Table 7 presents the probabilities that the mean based on 1,000 bootstrap samples will be calculated with a given accuracy. The probability was calculated based on limit distribution, which for $$B=1{,}000$$ is $$N$$(3, 0.0200). Only for the 0.1 accuracy does the probability equal 1. In all other cases the use of the exact bootstrap method is recommended.
Table 7

Probability that the mean computed based on 1,000 bootstrap small samples will be calculated with the given accuracy

Accuracy

Intervals

Probability

0.1

($$\text{ mean}-0.1$$; $$\text{ mean}+0.1$$)

1.0000

0.01

($$\text{ mean}-0.01$$; $$\text{ mean}+0.01$$)

0.3829

0.001

($$\text{ mean}-0.001$$; $$\text{ mean}+0.001$$)

0.0399

0.0001

($$\text{ mean}-0.0001$$; $$\text{ mean}+0.0001$$)

0.0040

Source: own calculations

#### 5.2.1 Variance estimation for $$n = 5$$

The expected value of the unbiased variance estimator equals 2 and its standard deviation 0.9798 (according to formula (8) after correction of the factor 5/4). The variance estimator for the original sample has only 26 different values. Figure 4 presents the distribution of unbiased variance estimator calculated using the exact bootstrap method DBV. Normal limit distribution DV was included for comparison. The differences between the distributions are notable and we should state that in the case of a variance estimator for a small sample limit distribution should not be used.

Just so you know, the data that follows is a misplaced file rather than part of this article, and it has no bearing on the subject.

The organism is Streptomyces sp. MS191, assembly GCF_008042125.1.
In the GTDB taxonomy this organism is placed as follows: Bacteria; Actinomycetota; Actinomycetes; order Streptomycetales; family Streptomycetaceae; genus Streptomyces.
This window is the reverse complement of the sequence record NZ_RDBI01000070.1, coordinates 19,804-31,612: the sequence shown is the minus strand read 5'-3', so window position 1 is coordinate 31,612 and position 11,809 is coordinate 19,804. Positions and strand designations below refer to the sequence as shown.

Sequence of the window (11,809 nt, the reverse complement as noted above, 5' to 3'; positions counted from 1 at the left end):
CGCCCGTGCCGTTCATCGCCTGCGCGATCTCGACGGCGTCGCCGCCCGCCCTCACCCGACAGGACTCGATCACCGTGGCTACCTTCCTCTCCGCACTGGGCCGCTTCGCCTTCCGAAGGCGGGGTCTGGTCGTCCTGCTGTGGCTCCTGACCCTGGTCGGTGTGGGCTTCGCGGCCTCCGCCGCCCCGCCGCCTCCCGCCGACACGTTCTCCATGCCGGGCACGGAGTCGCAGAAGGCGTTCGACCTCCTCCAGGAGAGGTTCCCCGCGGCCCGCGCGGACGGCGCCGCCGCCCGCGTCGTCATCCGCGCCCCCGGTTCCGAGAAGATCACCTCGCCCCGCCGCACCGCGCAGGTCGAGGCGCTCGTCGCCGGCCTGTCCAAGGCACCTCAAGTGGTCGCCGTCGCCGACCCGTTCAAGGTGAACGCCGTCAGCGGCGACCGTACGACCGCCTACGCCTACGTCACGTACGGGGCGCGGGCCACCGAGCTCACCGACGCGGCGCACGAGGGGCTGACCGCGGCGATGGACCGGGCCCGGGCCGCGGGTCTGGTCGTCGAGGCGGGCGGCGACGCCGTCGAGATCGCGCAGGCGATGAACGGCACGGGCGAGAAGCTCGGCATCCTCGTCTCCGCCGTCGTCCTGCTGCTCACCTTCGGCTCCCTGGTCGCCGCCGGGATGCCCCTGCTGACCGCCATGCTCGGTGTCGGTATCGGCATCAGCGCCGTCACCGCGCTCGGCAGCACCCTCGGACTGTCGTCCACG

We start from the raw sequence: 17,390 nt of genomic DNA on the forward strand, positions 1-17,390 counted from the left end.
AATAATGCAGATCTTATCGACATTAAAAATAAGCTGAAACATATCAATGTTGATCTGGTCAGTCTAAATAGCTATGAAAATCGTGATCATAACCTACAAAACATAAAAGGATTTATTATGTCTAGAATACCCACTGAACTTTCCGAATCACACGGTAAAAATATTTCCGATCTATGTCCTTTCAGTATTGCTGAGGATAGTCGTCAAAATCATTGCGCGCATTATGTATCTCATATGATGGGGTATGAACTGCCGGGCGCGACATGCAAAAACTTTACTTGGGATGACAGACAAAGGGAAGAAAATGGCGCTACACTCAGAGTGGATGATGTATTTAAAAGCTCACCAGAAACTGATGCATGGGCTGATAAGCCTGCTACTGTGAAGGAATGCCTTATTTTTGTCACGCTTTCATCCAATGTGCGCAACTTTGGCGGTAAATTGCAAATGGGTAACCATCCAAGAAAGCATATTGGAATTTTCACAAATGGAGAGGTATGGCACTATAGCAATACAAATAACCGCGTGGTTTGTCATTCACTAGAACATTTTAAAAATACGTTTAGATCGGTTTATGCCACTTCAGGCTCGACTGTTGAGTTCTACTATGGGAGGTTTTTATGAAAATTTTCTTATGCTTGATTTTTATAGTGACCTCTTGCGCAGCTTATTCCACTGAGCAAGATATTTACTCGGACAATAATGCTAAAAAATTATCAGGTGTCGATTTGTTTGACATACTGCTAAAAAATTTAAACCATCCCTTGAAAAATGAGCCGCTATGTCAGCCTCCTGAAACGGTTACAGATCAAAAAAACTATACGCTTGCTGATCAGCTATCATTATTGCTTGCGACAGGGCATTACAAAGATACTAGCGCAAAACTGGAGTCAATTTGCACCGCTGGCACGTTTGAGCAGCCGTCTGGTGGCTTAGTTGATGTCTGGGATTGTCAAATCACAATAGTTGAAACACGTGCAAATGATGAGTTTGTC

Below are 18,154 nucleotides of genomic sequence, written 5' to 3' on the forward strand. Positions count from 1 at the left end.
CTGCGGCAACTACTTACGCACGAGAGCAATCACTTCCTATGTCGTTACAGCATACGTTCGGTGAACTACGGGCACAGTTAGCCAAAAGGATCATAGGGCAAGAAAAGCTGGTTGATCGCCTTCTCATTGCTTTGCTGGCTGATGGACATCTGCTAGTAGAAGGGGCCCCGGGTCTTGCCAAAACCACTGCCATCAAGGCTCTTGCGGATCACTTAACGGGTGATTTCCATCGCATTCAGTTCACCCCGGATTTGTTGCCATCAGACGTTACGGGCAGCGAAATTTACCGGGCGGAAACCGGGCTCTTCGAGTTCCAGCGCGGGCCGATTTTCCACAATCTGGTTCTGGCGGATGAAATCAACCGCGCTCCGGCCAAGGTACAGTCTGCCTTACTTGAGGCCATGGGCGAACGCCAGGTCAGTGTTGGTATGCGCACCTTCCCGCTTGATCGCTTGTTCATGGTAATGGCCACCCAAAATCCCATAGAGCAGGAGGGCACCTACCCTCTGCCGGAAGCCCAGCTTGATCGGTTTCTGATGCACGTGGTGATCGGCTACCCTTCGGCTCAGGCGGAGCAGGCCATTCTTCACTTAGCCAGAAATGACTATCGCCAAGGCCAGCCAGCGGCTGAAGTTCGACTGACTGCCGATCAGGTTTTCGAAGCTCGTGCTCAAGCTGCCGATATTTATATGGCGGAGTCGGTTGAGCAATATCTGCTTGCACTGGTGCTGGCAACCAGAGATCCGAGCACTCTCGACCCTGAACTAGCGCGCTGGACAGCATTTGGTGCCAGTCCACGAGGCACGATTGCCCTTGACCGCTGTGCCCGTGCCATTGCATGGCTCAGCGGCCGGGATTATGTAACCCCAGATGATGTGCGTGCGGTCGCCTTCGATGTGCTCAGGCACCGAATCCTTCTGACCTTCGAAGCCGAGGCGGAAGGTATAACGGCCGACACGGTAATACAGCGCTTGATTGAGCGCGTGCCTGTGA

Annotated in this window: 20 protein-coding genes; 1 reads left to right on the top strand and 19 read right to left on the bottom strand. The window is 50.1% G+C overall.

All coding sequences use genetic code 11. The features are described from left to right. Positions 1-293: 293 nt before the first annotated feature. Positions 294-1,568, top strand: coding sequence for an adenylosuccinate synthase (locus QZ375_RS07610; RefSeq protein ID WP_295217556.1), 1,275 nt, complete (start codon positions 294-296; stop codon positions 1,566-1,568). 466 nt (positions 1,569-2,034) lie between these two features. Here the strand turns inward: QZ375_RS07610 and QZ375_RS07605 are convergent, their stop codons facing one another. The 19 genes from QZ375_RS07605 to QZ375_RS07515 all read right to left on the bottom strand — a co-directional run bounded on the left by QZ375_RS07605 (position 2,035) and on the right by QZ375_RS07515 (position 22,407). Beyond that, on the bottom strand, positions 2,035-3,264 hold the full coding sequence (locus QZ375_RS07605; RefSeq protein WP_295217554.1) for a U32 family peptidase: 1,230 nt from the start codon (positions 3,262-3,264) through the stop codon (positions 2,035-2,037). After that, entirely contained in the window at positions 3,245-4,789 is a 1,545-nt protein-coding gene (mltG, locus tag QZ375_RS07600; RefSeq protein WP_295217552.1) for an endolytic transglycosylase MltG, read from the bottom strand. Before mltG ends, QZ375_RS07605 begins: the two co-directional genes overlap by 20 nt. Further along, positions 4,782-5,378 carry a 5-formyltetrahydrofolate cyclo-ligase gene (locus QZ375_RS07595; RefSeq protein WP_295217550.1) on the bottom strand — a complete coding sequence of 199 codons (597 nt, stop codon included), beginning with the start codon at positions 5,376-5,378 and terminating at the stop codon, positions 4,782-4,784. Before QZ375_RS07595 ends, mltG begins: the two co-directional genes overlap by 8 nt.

Table 8

Probability that the variance calculated based on 1,000 bootstrap small samples will be computed with the given accuracy

Accuracy

Intervals

Probability

0.1

($$\text{ variance}-0.1$$; $$\text{ variance}+0.1$$)

0.9988

0.01

($$\text{ variance}-0.01$$; $$\text{ variance}+0.01$$)

0.2531

0.001

($$\text{ variance}-0.001$$; $$\text{ variance}+0.001$$)

0.0257

0.0001

($$\text{ variance}-0.0001$$; $$\text{ variance}+0.0001$$)

0.0026

Source: own calculations

Table 8 presents the probability that the variance calculated based on 1,000 bootstrap samples will be computed with the given accuracy. The probabilities were calculated using limit distribution $$N$$(2, 0.0310). As was the case with the mean, only for the 0.1 accuracy is the probability close to 1. In all other cases the use of the exact bootstrap method is recommended, since the probability of exact variance estimation using the basic bootstrap method is small.

## 6 Conclusion